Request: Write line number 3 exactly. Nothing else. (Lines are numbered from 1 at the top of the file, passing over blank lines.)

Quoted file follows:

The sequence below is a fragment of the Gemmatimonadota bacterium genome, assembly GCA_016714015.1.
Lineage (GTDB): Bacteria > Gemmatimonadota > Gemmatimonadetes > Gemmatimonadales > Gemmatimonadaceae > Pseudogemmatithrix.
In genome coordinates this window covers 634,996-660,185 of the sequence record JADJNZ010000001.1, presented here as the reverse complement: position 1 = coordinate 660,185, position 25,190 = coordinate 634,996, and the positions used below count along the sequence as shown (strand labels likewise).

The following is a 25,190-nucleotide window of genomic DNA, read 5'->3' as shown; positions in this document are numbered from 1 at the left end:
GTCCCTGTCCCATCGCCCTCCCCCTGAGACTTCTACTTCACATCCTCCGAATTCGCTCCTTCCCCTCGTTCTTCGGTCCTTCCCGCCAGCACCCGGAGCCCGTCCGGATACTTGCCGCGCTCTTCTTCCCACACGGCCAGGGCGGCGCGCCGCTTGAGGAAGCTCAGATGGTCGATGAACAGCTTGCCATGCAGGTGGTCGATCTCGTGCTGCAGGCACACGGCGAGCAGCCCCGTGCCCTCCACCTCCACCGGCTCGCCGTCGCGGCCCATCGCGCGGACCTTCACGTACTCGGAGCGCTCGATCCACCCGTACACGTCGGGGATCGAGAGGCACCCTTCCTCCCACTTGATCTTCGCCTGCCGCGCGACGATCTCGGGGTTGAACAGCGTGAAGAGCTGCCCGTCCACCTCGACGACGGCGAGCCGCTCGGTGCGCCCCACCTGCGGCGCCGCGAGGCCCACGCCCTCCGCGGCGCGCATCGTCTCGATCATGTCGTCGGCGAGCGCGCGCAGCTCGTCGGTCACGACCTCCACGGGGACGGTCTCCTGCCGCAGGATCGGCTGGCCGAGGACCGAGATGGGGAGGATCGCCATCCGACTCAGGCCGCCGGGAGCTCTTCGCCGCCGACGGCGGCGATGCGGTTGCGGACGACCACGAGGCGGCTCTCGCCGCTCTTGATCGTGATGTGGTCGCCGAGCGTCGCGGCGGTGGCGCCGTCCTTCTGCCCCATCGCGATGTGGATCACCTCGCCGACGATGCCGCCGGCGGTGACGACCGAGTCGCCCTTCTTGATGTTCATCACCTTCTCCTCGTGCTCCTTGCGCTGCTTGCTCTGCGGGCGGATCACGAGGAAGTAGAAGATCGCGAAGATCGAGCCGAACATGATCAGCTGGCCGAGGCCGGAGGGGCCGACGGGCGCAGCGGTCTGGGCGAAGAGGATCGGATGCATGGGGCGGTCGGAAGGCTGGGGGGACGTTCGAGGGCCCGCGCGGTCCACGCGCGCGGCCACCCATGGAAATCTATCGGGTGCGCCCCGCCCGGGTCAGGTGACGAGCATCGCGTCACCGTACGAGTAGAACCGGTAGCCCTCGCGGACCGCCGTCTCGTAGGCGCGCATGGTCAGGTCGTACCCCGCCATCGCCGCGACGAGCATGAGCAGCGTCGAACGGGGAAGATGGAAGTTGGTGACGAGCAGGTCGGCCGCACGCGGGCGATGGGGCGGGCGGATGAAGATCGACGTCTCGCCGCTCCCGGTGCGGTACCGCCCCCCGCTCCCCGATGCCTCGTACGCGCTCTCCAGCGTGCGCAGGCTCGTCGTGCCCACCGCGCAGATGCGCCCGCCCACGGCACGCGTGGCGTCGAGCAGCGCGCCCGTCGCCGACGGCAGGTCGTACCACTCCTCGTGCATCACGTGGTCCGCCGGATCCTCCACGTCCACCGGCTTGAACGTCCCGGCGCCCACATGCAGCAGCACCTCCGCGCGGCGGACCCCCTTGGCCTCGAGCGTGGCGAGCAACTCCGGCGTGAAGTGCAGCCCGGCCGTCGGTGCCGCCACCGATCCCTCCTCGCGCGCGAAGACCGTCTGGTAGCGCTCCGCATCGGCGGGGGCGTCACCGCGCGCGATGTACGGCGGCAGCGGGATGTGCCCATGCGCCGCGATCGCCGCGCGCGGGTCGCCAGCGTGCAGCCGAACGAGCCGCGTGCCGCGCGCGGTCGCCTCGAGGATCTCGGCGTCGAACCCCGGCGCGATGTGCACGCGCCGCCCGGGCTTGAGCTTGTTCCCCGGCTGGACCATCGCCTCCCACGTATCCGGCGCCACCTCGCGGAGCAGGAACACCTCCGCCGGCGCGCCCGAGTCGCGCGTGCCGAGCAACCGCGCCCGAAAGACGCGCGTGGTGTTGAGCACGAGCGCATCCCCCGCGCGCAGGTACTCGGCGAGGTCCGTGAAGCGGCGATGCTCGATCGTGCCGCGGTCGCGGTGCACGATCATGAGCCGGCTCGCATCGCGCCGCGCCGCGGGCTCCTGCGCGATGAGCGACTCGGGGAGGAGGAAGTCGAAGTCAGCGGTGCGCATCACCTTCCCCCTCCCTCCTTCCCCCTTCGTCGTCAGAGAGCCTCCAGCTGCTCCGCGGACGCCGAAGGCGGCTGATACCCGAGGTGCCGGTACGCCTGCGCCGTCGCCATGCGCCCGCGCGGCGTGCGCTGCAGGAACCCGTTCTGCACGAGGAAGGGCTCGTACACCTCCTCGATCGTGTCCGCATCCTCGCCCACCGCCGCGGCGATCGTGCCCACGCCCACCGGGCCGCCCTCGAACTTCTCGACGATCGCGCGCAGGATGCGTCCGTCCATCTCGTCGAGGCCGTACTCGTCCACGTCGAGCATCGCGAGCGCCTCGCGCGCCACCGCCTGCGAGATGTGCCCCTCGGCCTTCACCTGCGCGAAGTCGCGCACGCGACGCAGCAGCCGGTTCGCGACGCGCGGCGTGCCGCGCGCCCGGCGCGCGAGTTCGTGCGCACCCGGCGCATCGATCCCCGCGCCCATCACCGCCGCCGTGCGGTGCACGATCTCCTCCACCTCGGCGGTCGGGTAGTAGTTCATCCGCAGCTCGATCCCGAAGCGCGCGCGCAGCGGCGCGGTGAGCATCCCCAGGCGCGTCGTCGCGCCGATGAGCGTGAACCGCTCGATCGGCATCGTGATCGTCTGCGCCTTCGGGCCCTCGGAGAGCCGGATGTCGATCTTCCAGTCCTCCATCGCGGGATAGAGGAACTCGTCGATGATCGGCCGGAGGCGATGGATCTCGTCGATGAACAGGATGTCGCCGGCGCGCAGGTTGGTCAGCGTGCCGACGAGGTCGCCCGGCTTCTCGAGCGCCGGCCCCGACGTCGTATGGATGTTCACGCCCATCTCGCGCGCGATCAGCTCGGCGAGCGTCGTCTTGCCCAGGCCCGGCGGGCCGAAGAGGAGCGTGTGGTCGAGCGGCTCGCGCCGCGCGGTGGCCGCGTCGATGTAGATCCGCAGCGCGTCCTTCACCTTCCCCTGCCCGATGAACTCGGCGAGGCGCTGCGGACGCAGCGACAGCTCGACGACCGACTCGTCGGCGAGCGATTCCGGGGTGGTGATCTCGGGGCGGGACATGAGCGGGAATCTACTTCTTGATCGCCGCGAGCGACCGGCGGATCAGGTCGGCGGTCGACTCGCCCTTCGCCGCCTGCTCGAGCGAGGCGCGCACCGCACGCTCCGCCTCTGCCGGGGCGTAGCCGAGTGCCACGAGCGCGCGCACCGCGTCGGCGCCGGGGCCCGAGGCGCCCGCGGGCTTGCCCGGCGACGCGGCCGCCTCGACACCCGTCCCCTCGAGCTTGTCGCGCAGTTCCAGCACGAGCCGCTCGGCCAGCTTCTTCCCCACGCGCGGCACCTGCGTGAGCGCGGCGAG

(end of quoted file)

In genome coordinates this window covers 634,996-660,185 of the sequence record JADJNZ010000001.1, presented here as the reverse complement: position 1 = coordinate 660,185, position 25,190 = coordinate 634,996, and the positions used below count along the sequence as shown (strand labels likewise).